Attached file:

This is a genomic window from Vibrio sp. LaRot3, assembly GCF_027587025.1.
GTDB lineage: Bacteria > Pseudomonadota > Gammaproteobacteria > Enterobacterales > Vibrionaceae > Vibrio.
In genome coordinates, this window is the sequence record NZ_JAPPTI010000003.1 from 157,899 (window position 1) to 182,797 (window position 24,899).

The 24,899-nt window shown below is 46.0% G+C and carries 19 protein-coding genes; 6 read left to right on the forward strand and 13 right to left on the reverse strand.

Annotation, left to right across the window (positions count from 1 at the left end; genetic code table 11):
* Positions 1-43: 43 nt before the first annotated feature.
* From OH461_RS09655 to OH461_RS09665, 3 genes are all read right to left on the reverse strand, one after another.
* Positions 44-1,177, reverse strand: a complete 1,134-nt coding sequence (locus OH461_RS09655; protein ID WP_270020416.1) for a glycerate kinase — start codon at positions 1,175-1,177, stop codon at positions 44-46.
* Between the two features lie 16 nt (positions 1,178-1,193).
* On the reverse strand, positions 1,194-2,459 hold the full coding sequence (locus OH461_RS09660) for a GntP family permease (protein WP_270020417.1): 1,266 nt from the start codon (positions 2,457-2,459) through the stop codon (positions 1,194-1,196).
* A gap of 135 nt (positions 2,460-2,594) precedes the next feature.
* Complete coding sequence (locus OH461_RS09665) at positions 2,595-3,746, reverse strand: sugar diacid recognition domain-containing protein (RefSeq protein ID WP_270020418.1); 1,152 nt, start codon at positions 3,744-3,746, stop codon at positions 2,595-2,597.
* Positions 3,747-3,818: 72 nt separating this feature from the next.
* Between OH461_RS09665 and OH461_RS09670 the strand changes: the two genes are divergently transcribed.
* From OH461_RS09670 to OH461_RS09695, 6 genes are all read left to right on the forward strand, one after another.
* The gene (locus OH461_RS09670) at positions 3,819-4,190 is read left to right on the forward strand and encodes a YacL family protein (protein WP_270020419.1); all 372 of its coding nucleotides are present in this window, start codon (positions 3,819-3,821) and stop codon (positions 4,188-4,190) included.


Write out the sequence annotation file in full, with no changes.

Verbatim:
This is a genomic window from Vibrio sp. LaRot3, assembly GCF_027587025.1.
GTDB lineage: Bacteria > Pseudomonadota > Gammaproteobacteria > Enterobacterales > Vibrionaceae > Vibrio.
In genome coordinates, this window is the sequence record NZ_JAPPTI010000003.1 from 157,899 (window position 1) to 182,797 (window position 24,899).

The 24,899-nt window shown below is 46.0% G+C and carries 19 protein-coding genes; 6 read left to right on the forward strand and 13 right to left on the reverse strand.

Annotation, left to right across the window (positions count from 1 at the left end; genetic code table 11):
* Positions 1-43: 43 nt before the first annotated feature.
* From OH461_RS09655 to OH461_RS09665, 3 genes are all read right to left on the reverse strand, one after another.
* Positions 44-1,177, reverse strand: a complete 1,134-nt coding sequence (locus OH461_RS09655; protein ID WP_270020416.1) for a glycerate kinase — start codon at positions 1,175-1,177, stop codon at positions 44-46.
* Between the two features lie 16 nt (positions 1,178-1,193).
* On the reverse strand, positions 1,194-2,459 hold the full coding sequence (locus OH461_RS09660) for a GntP family permease (protein WP_270020417.1): 1,266 nt from the start codon (positions 2,457-2,459) through the stop codon (positions 1,194-1,196).
* A gap of 135 nt (positions 2,460-2,594) precedes the next feature.
* Complete coding sequence (locus OH461_RS09665) at positions 2,595-3,746, reverse strand: sugar diacid recognition domain-containing protein (RefSeq protein ID WP_270020418.1); 1,152 nt, start codon at positions 3,744-3,746, stop codon at positions 2,595-2,597.
* Positions 3,747-3,818: 72 nt separating this feature from the next.
* Between OH461_RS09665 and OH461_RS09670 the strand changes: the two genes are divergently transcribed.
* From OH461_RS09670 to OH461_RS09695, 6 genes are all read left to right on the forward strand, one after another.
* The gene (locus OH461_RS09670) at positions 3,819-4,190 is read left to right on the forward strand and encodes a YacL family protein (protein WP_270020419.1); all 372 of its coding nucleotides are present in this window, start codon (positions 3,819-3,821) and stop codon (positions 4,188-4,190) included.